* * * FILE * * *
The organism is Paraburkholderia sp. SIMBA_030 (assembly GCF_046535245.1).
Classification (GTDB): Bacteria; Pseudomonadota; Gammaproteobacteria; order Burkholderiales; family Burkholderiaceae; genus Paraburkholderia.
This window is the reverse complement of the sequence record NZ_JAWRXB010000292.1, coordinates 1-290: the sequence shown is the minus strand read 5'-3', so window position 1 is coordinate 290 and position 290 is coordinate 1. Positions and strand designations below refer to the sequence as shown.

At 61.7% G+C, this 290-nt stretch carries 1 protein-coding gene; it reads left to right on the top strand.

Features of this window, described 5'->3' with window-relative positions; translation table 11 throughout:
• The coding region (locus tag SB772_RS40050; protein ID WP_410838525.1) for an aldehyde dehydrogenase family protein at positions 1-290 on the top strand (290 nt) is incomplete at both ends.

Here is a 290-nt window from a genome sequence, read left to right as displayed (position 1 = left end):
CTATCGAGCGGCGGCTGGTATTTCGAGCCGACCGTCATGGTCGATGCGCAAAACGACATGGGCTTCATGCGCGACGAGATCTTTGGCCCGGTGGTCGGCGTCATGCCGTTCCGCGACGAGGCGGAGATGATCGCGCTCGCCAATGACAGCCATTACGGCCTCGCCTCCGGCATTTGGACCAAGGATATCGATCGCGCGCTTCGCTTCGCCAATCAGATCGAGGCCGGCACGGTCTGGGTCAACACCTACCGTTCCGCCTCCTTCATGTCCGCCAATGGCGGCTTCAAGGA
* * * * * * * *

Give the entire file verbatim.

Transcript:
The organism is Paraburkholderia sp. SIMBA_030 (assembly GCF_046535245.1).
Classification (GTDB): Bacteria; Pseudomonadota; Gammaproteobacteria; order Burkholderiales; family Burkholderiaceae; genus Paraburkholderia.
This window is the reverse complement of the sequence record NZ_JAWRXB010000292.1, coordinates 1-290: the sequence shown is the minus strand read 5'-3', so window position 1 is coordinate 290 and position 290 is coordinate 1. Positions and strand designations below refer to the sequence as shown.

At 61.7% G+C, this 290-nt stretch carries 1 protein-coding gene; it reads left to right on the top strand.

Features of this window, described 5'->3' with window-relative positions; translation table 11 throughout:
• The coding region (locus tag SB772_RS40050; protein ID WP_410838525.1) for an aldehyde dehydrogenase family protein at positions 1-290 on the top strand (290 nt) is incomplete at both ends.

Here is a 290-nt window from a genome sequence, read left to right as displayed (position 1 = left end):
CTATCGAGCGGCGGCTGGTATTTCGAGCCGACCGTCATGGTCGATGCGCAAAACGACATGGGCTTCATGCGCGACGAGATCTTTGGCCCGGTGGTCGGCGTCATGCCGTTCCGCGACGAGGCGGAGATGATCGCGCTCGCCAATGACAGCCATTACGGCCTCGCCTCCGGCATTTGGACCAAGGATATCGATCGCGCGCTTCGCTTCGCCAATCAGATCGAGGCCGGCACGGTCTGGGTCAACACCTACCGTTCCGCCTCCTTCATGTCCGCCAATGGCGGCTTCAAGGA